Hollwman Goes Public

The popular Real Audio plug-in for web browsers is perfect for electronic music for a simple reason: the sounds of electronic pop remain unfamiliar enough to keep the relatively poor quality of the transmission from distracting. Furthermore, the RA format is easy to produce, and the ease of that endeavor has contributed heavily to a virtual groundswell of bedroom composers on the web. If your PC is wired for tunes, get thee to the Hollowman’s web site (jonx.clara.net/hollowman.html) for a taste of how casual it is for the Everysampler to make his music public; as the homepage’s tag line announces: “this site homegrown using notepad. looks ok under netscape.” The Hollowman “outed” himself recently by posting his URL on an Internet mailing list dedicated to “Intelligent Dance Music,” and the three tracks of chill-out background music are worth the trip. “Abuseless” spins a lackadaisical swath from what we once called goth and “Functional (Dub)” applies a fanciful farfisa beat, of sorts, to the proceedings. The best track, though, is “2 Part Set,” which Hollowman’s limited notes refer to as “not friendly,” but which will definitely please adventurous cubicle surfers and home enthusiasts with its industrial timbres and elegiac flow. The tracks are also available in downloadable MP3 format.

Michael Nyman’s Score to ‘The Piano’

Michael Nyman came of age as a classical composer in the radical London of the late ’60s. His work embraces multiple vernaculars (jazz, avant-garde, conceptual art) and helped cement the foundation of what came to be known as minimalism. Decades into his career, Nyman’s score to Jane Campion’s film The Piano made him a star. The movie’s themes of colonialism and silence (its protagonist, portrayed by Holly Hunter, cannot speak) were perfectly aligned with his longtime interests in world and ambient music. Horn players assist members of the Munich Philharmonic Orchestra in fleshing out Nyman’s stately, hymn-like motifs. On the more heavily orchestrated cues, sentimentality wins out over minimalist restraint; the best tracks feature Nyman on solo piano, playing the rudimentary, faux period repertoire of Hunter’s character.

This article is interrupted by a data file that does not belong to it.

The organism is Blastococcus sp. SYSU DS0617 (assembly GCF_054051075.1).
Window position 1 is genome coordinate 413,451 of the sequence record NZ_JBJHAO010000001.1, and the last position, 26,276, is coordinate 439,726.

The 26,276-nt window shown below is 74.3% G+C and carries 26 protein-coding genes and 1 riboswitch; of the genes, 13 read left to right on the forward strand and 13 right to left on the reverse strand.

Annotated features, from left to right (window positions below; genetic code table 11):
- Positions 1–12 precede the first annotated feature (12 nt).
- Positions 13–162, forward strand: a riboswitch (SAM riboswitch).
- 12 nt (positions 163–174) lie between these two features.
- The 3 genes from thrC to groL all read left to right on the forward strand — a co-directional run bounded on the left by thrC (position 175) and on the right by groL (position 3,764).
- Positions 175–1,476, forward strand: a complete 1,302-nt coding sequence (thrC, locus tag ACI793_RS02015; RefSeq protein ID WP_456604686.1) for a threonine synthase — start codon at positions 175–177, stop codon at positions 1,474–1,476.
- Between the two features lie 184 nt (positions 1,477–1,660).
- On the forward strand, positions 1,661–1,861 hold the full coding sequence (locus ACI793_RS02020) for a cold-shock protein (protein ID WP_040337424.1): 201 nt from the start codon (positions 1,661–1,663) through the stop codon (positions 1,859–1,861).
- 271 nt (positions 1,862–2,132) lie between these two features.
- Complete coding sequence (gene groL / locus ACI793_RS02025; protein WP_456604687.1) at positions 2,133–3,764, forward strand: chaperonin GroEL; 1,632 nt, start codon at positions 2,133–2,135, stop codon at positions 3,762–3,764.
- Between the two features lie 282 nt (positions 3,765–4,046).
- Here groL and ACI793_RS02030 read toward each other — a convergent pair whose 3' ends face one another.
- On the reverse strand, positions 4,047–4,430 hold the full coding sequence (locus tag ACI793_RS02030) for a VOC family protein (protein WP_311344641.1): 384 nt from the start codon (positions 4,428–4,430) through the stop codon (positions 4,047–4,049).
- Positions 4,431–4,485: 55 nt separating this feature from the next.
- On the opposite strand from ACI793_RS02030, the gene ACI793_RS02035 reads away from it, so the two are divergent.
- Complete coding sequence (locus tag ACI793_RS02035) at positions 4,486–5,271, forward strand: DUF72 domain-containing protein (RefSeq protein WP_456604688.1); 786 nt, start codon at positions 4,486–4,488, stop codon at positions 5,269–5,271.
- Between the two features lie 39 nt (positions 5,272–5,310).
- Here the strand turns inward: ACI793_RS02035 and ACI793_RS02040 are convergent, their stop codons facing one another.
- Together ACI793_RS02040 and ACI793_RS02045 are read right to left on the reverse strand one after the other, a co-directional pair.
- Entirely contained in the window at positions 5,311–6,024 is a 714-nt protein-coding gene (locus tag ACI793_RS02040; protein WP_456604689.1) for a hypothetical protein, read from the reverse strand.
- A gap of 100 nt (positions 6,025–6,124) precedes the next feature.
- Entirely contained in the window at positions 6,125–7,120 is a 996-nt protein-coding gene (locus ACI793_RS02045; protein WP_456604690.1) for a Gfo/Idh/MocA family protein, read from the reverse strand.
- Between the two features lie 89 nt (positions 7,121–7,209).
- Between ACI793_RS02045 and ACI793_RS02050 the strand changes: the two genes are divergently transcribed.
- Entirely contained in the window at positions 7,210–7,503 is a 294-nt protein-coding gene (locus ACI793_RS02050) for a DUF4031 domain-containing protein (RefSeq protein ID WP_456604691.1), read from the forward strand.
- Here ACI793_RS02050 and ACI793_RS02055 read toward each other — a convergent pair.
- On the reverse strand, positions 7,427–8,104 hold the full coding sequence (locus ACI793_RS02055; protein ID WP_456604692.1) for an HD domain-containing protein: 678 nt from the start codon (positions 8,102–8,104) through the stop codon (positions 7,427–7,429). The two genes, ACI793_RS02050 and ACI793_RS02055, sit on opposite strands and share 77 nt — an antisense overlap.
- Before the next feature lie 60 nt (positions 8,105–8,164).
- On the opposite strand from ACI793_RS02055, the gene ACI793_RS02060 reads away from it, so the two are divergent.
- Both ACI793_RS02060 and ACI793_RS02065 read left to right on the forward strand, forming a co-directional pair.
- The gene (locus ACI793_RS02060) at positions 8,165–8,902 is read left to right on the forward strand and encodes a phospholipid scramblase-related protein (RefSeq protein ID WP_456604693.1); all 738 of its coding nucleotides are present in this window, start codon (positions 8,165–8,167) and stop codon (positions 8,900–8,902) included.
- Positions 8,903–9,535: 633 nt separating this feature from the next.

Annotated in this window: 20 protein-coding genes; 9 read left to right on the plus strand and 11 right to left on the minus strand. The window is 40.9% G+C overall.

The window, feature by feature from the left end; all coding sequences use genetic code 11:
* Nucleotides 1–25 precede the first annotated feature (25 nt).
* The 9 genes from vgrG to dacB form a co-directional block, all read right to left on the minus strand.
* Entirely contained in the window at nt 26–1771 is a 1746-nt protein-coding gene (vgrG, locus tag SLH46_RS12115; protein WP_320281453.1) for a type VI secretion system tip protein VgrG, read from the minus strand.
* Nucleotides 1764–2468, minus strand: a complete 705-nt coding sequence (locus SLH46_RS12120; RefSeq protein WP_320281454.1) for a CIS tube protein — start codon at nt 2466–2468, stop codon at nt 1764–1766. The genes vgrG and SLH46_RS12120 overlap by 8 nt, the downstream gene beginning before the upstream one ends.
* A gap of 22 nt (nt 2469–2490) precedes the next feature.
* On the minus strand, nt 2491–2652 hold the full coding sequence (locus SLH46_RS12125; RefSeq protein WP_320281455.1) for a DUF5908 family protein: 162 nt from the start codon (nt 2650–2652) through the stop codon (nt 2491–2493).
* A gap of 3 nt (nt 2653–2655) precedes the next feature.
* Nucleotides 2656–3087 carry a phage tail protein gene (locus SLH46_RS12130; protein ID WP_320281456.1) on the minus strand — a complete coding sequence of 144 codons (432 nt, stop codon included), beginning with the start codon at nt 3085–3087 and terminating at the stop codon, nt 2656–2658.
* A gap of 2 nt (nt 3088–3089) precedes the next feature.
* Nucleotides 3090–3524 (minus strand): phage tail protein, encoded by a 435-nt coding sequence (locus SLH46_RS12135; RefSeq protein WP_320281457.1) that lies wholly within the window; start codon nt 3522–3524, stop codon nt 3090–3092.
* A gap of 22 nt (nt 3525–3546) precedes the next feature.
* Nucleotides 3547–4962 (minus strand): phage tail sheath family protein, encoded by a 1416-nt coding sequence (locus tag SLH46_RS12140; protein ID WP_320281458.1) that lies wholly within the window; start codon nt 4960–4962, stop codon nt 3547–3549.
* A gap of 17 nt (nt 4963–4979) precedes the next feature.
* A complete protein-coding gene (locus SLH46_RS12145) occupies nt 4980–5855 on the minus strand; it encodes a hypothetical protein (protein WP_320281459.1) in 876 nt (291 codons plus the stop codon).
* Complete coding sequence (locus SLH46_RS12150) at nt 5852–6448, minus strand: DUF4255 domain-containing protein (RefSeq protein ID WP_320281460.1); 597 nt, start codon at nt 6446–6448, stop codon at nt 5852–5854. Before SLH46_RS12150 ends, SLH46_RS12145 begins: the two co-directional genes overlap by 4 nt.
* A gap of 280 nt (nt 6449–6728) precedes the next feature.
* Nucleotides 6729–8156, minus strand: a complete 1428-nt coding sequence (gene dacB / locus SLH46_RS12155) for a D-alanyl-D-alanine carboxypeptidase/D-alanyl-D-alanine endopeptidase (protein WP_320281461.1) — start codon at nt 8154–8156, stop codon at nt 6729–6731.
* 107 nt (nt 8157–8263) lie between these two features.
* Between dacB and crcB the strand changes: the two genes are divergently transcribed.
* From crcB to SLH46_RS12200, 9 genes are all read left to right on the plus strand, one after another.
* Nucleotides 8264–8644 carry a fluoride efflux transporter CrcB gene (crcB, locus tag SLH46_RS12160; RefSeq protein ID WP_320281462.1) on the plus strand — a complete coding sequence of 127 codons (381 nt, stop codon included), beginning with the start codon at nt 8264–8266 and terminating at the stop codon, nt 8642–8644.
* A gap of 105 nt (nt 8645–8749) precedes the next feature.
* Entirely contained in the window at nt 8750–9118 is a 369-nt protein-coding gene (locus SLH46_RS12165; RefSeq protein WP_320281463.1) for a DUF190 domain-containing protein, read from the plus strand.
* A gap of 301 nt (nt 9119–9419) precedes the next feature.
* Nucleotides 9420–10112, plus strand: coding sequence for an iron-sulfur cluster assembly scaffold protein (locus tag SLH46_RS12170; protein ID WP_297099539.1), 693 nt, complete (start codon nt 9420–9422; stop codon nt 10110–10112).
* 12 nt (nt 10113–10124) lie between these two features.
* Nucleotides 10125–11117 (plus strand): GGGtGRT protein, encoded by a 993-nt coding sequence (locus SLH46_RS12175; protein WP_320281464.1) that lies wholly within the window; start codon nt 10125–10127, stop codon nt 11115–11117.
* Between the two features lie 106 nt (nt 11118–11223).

Date of publication is rough approximation; review written for Amazon.com long after the release of the album.

Remix at Home

Slow Gold II (software): Ostensibly, a new piece of software called Slow Gold II ($89.95), a product of WorldWideWoodshed, renders fake books redundant — provided you have the patience to do its bidding. The software’s premise is simple: it will play back recorded music at a considerably slower rate, facilitating study by maintaining the music’s original pitch throughout, whether you slow the tune to half or even a fifth of its original speed. Trying to ape one of Janis Joplin’s inestimable yodels or one of Thelonious Monk’s leapfrogging melodies? Just drop your CD in your PC clone’s drive (Macs aren’t eligible), apply Slow Gold liberally and mimic to your heart’s content. Reviewers from PC Magazine to Guitar Player have praised Slow Gold’s simple interface and quality audio. The instructions report “a 10-second loop, slowed down 50% with the highest-quality algorithm, took 15 seconds to slow down on a 300 MHz Pentium II”; repeated experimentation confirms those numbers. The only thing that’s missing, really, is the software’s ability to provide note values at various points along the way — but since the software is aimed at the guitar enthusiast or someone with rudimentary music theory, that feature would be pretty superfluous. An additional audience, however, lays in wait. The sound quality of Slow Gold’s samples is excellent, and the paint-by-numbers controls suggest that ambient music fans may have a new tool to play with. Has repeated listening to your favorite Steve Roach or Brian Eno CD lent the music an all too familiar feel? Well, then dial it down with Slow Gold II. Make Eno’s ‘Thursday Afternoon’ album last all day.

When Disquiet.com first launched its "Crate" section, a distinction was made between "ethereal" and "physical" releases. Those "ethereal" ones later came to comprise the site's Downstream section.
This was the site's first "ethereal" entry, all of which were collected under the following explanation: Web music is ethereal by nature, just data out there on the vast and, excepting password-protected FTP sites, public network we call the Internet. The big question isn't some much "what" as "where": where are the freshest MP3s, the great RealAudio streams, the self-generating software?